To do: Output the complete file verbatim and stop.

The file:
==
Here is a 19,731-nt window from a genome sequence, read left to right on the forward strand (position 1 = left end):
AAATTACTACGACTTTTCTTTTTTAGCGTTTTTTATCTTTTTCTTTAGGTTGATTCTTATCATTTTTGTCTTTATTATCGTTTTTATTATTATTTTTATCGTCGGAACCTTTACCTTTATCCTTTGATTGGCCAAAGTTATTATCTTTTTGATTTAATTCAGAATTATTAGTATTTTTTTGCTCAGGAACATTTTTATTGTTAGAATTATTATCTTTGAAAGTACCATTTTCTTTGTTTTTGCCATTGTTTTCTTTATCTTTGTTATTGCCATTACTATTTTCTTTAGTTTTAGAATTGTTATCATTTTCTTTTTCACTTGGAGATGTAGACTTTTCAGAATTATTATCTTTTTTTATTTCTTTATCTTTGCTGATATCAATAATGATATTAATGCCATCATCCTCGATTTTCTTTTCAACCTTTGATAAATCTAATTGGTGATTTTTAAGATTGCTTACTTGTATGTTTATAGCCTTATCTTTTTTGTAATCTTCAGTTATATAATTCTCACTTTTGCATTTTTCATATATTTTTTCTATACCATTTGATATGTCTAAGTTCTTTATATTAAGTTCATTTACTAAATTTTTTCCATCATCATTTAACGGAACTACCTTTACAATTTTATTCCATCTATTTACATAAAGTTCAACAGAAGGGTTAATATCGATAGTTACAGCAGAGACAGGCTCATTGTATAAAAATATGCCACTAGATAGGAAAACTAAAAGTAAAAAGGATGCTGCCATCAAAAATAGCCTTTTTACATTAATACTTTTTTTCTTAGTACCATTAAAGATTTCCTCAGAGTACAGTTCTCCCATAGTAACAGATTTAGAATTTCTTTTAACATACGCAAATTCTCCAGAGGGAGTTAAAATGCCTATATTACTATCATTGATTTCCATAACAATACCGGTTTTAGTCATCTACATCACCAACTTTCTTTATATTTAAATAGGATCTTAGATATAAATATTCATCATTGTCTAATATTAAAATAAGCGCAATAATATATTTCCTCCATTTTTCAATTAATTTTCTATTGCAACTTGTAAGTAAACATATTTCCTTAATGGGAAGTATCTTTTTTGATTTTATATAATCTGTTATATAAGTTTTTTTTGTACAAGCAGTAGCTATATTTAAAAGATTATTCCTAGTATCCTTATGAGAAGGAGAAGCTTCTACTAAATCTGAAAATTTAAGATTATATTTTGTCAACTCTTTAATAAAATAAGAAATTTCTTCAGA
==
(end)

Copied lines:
Here is a 19,731-nt window from a genome sequence, read left to right on the forward strand (position 1 = left end):
AAATTACTACGACTTTTCTTTTTTAGCGTTTTTTATCTTTTTCTTTAGGTTGATTCTTATCATTTTTGTCTTTATTATCGTTTTTATTATTATTTTTATCGTCGGAACCTTTACCTTTATCCTTTGATTGGCCAAAGTTATTATCTTTTTGATTTAATTCAGAATTATTAGTATTTTTTTGCTCAGGAACATTTTTATTGTTAGAATTATTATCTTTGAAAGTACCATTTTCTTTGTTTTTGCCATTGTTTTCTTTATCTTTGTTATTGCCATTACTATTTTCTTTAGTTTTAGAATTGTTATCATTTTCTTTTTCACTTGGAGATGTAGACTTTTCAGAATTATTATCTTTTTTTATTTCTTTATCTTTGCTGATATCAATAATGATATTAATGCCATCATCCTCGATTTTCTTTTCAACCTTTGATAAATCTAATTGGTGATTTTTAAGATTGCTTACTTGTATGTTTATAGCCTTATCTTTTTTGTAATCTTCAGTTATATAATTCTCACTTTTGCATTTTTCATATATTTTTTCTATACCATTTGATATGTCTAAGTTCTTTATATTAAGTTCATTTACTAAATTTTTTCCATCATCATTTAACGGAACTACCTTTACAATTTTATTCCATCTATTTACATAAAGTTCAACAGAAGGGTTAATATCGATAGTTACAGCAGAGACAGGCTCATTGTATAAAAATATGCCACTAGATAGGAAAACTAAAAGTAAAAAGGATGCTGCCATCAAAAATAGCCTTTTTACATTAATACTTTTTTTCTTAGTACCATTAAAGATTTCCTCAGAGTACAGTTCTCCCATAGTAACAGATTTAGAATTTCTTTTAACATACGCAAATTCTCCAGAGGGAGTTAAAATGCCTATATTACTATCATTGATTTCCATAACAATACCGGTTTTAGTCATCTACATCACCAACTTTCTTTATATTTAAATAGGATCTTAGATATAAATATTCATCATTGTCTAATATTAAAATAAGCGCAATAATATATTTCCTCCATTTTTCAATTAATTTTCTATTGCAACTTGTAAGTAAACATATTTCCTTAATGGGAAGTATCTTTTTTGATTTTATATAATCTGTTATATAAGTTTTTTTTGTACAAGCAGTAGCTATATTTAAAAGATTATTCCTAGTATCCTTATGAGAAGGAGAAGCTTCTACTAAATCTGAAAATTTAAGATTATATTTTGTCAACTCTTTAATAAAATAAGAAATTTCTTCAGA